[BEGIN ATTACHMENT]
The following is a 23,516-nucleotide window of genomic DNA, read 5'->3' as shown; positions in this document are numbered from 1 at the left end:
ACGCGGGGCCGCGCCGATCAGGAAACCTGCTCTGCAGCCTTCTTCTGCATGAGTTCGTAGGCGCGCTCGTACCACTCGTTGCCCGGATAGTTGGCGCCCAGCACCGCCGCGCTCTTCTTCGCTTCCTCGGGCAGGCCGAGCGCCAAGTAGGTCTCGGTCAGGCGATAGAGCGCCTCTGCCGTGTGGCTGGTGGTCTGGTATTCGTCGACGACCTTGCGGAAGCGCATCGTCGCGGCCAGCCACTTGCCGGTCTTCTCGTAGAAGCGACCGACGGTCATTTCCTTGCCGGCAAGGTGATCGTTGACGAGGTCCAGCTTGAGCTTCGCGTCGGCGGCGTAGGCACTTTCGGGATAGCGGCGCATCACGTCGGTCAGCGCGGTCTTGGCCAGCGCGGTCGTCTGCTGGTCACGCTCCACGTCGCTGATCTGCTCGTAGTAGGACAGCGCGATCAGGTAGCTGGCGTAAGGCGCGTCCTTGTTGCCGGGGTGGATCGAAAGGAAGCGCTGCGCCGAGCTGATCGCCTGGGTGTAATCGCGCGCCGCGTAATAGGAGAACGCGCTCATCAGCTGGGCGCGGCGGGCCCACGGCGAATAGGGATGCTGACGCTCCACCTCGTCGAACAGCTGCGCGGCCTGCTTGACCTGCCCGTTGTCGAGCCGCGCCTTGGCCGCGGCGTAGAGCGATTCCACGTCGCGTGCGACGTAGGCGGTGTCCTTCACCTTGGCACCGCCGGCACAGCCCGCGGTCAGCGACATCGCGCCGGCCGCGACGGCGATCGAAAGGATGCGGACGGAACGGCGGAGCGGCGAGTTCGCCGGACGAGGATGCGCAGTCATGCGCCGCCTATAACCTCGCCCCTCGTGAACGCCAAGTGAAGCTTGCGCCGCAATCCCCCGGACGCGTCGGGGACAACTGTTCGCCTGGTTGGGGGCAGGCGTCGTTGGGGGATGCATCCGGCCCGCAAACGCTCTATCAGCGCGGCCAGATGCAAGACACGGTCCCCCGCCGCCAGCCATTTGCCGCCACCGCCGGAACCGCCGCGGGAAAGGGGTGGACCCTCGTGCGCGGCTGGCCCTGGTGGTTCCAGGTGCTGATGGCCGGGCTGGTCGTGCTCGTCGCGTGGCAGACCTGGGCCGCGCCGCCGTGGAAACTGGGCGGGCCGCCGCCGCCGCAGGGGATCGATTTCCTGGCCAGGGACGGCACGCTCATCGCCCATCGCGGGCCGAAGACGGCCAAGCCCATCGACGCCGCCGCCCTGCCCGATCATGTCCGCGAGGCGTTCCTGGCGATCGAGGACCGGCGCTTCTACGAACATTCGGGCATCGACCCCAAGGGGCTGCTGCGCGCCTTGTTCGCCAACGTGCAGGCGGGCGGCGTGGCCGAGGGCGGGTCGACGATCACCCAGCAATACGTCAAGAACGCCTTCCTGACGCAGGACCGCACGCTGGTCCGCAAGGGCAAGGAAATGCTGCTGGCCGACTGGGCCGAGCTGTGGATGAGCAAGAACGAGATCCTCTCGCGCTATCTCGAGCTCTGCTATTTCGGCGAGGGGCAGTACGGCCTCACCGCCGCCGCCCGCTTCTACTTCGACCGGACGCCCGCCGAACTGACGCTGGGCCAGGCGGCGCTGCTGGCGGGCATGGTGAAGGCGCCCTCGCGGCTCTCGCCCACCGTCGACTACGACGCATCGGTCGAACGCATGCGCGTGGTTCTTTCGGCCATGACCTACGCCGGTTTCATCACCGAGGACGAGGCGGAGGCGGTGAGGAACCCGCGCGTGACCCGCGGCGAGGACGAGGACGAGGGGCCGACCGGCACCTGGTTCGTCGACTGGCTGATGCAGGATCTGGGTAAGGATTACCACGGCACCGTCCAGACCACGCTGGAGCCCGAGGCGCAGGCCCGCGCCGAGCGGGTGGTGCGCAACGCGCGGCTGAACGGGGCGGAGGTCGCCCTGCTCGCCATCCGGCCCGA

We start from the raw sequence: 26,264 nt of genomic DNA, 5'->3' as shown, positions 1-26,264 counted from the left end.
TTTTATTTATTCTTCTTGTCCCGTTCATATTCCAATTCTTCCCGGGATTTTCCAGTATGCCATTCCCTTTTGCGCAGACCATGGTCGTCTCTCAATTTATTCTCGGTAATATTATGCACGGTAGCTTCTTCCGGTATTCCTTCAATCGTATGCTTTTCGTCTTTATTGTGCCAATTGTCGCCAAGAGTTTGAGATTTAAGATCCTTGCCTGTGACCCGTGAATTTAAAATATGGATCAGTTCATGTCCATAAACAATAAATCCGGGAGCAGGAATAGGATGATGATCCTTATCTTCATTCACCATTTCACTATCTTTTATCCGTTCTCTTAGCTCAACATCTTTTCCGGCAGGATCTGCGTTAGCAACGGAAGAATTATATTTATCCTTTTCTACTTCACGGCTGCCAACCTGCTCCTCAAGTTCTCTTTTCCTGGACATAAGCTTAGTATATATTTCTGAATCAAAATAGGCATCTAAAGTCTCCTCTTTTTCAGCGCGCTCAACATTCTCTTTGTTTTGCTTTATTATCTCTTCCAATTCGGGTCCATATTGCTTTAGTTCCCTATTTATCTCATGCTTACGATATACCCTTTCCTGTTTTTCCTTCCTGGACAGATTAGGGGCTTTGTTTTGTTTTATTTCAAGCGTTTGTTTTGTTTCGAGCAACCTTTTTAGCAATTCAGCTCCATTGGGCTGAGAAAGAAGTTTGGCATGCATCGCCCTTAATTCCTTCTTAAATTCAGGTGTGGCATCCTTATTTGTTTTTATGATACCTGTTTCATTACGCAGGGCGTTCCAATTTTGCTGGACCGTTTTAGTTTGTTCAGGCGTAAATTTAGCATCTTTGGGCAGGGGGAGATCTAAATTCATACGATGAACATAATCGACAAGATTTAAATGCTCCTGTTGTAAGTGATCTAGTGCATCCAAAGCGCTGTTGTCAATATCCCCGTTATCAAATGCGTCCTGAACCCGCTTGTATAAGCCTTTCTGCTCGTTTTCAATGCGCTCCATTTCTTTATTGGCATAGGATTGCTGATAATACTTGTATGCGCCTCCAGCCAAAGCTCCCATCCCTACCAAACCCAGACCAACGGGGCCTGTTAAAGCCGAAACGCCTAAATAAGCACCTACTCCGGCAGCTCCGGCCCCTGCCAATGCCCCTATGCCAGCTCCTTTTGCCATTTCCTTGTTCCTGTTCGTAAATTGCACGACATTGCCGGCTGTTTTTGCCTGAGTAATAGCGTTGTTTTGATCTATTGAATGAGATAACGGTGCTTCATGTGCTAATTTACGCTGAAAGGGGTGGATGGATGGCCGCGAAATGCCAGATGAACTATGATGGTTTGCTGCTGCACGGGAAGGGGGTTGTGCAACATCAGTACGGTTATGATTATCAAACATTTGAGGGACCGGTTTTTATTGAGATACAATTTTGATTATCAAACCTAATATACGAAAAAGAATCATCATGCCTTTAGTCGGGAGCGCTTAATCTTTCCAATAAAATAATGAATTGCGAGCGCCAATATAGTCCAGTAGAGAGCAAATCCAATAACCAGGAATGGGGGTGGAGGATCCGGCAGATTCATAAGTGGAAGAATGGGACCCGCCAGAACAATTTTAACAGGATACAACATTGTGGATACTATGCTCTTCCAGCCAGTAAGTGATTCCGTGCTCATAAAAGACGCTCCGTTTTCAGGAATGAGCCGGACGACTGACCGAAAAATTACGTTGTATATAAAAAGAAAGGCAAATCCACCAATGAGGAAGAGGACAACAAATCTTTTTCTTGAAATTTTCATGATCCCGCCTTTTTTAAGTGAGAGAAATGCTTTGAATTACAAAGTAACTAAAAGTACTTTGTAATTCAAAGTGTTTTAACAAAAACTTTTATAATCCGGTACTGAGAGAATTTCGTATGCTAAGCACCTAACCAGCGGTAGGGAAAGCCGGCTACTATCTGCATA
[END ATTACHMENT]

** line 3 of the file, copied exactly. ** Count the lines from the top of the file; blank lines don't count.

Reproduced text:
We start from the raw sequence: 26,264 nt of genomic DNA, 5'->3' as shown, positions 1-26,264 counted from the left end.